•  The rating insignia was a set of four lightning bolts joined at the tip.

•  Radio Central was generally known on the ship as the place to go for "Rumor Control" because the Radiomen knew what was going to happen in advance of certain events, particularly sports scores stateside. Often, Radiomen would hold back baseball or football scores for certain "return favors" such as clean, pressed uniforms from the ships laundry.

•  A contemporary electronics retailer takes its name from the location where the "wireless telegraphy" equipment was housed aboard ship in the early days, - - - the “Radio Shack”.

Training Manuals

•  To see a copy of 1946 Radioman Training Manual "Introduction to Radio" (NAVPERS 10172) CLICK HERE

•  To see a copy of 1942 "Notes on Servicing Radio and Sound Equipment" (NAVPERS 11001) CLICK HERE

•  To link to “History of Communications-Electronics in the United States Navy” (1963) CLICK HERE

A famous Radioman


Paul Newman - Actor

He was nominated six times for best-actor, but perhaps less widely known is that Paul Leonard Newman enlisted in the U.S. Navy on 22 January 1943, after his graduation from Shaker Heights High School in Cleveland, OH.  Newman was sent to the Navy V-12 program at Yale, with hopes of being accepted for pilot training. However, his flight physical determined him to be color-blind, resulting in him being sent instead to boot camp and then to further training as a radioman and gunner.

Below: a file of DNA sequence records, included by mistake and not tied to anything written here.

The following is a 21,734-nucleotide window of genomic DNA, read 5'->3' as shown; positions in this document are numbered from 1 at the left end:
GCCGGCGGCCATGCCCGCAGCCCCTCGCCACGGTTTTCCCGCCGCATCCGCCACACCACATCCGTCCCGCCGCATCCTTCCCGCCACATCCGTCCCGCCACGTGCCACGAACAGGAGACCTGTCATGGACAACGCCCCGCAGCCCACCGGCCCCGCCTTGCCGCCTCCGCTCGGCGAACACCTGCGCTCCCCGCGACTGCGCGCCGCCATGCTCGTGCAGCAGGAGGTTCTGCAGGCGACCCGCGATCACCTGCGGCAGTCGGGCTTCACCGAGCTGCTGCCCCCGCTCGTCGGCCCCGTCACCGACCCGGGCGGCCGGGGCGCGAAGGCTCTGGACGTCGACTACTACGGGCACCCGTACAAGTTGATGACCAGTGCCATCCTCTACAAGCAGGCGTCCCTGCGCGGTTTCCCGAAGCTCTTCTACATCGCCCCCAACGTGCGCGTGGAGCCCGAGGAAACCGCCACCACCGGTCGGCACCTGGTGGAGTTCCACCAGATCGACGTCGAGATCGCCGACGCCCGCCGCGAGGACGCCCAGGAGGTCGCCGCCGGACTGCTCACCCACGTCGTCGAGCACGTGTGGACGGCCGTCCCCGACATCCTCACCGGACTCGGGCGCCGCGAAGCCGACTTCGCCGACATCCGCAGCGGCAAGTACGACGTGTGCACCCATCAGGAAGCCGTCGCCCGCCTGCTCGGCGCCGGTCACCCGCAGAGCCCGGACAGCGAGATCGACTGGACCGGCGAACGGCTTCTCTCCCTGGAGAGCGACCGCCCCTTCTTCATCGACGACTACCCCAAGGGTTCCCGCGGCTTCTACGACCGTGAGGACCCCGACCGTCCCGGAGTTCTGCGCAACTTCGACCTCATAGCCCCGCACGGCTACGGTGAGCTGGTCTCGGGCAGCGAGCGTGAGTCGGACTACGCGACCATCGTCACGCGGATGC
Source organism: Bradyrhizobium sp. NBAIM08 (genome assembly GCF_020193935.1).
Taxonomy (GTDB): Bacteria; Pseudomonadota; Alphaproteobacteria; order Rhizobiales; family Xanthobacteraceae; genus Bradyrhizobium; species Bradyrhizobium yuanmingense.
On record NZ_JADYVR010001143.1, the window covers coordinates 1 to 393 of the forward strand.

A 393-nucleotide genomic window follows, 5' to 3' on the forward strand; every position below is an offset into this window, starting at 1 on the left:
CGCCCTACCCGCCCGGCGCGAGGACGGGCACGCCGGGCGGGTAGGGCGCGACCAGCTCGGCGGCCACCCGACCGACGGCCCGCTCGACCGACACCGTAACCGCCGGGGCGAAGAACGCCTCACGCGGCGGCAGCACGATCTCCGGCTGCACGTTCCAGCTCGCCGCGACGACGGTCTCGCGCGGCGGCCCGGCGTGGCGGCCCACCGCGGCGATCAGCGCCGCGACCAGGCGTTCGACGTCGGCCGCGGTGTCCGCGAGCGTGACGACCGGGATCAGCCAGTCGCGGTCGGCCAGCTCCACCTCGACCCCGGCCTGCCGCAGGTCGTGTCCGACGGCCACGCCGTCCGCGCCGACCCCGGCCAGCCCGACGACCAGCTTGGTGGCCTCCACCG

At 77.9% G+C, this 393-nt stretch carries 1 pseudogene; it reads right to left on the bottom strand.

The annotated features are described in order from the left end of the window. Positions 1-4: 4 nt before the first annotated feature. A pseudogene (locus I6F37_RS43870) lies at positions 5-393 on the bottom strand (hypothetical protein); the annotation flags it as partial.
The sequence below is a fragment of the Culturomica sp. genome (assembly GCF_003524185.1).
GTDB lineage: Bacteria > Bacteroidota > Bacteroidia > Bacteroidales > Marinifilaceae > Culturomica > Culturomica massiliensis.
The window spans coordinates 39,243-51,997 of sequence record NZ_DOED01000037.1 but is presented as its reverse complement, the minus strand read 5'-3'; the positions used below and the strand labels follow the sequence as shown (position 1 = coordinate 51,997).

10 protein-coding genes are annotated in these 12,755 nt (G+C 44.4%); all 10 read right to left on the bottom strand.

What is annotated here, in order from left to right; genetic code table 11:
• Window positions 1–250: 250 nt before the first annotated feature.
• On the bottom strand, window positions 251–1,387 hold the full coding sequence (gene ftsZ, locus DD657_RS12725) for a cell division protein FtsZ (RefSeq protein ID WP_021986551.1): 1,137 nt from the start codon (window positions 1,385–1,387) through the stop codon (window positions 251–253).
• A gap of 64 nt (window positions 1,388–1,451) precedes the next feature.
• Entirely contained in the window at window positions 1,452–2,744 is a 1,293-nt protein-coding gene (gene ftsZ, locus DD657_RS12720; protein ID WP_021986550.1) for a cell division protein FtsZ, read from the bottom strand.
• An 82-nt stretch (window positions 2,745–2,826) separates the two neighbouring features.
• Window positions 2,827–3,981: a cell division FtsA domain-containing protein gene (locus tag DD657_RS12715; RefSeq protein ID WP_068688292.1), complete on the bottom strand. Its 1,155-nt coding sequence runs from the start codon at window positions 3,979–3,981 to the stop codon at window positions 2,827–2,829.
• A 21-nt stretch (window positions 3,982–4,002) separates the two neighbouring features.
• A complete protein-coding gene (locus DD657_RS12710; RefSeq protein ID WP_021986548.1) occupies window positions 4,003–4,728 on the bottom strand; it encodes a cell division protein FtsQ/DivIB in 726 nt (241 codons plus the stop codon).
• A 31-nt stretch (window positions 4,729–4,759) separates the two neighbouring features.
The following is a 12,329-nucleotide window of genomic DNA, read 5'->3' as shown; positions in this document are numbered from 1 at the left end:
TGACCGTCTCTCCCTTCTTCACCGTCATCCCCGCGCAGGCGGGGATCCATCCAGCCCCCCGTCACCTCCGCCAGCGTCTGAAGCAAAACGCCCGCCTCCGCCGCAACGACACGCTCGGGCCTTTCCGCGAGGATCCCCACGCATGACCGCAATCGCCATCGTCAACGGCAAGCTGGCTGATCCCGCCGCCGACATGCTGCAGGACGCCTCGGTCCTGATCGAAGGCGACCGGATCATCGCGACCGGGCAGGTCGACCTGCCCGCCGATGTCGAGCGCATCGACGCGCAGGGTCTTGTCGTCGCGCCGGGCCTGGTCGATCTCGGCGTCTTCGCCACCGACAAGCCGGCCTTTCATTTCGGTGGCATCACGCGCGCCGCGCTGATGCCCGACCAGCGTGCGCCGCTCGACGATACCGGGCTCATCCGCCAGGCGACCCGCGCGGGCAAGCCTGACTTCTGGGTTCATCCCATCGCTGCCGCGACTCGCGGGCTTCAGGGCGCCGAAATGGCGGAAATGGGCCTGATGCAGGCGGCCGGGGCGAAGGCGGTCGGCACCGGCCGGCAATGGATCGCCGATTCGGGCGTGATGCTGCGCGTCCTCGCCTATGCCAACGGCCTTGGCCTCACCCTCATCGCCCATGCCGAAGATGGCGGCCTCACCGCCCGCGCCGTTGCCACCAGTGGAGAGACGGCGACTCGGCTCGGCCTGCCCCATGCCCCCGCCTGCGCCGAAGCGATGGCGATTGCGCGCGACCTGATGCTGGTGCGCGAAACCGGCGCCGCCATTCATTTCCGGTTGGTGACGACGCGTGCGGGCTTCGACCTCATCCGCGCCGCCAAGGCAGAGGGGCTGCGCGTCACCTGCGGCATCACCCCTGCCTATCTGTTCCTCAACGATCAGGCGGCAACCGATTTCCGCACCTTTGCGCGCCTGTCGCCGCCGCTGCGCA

Qualifying as a rear-seat radioman and gunner in torpedo bombers, Aviation Radioman Third Class Newman was sent to Barber's Point, Hawaii n 1944, and subsequently assigned to torpedo squadrons VT-98, VT-99, and VT-100. These squadrons were responsible for training replacement pilots and combat aircrewmen, with particular importance on carrier landings.

While with VT-99 the squadron moved to Eniwetok, then Guam, and then in January 1945 on to Saipan. A VT-99 contingent including Newman was aboard the aircraft carrier Hollandia (CVE-97) off Japan when the Enola Gay dropped its atomic bomb on Hiroshima.

Newman later served with Carrier Aircraft Service Unit 7 in Seattle. He was discharged at Bremerton, WA, on 21 January 1946. He was decorated with the American Area Campaign Medal, the Good Conduct Medal, and the World War II Victory Medal.

Comments from the Crew
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RD Blue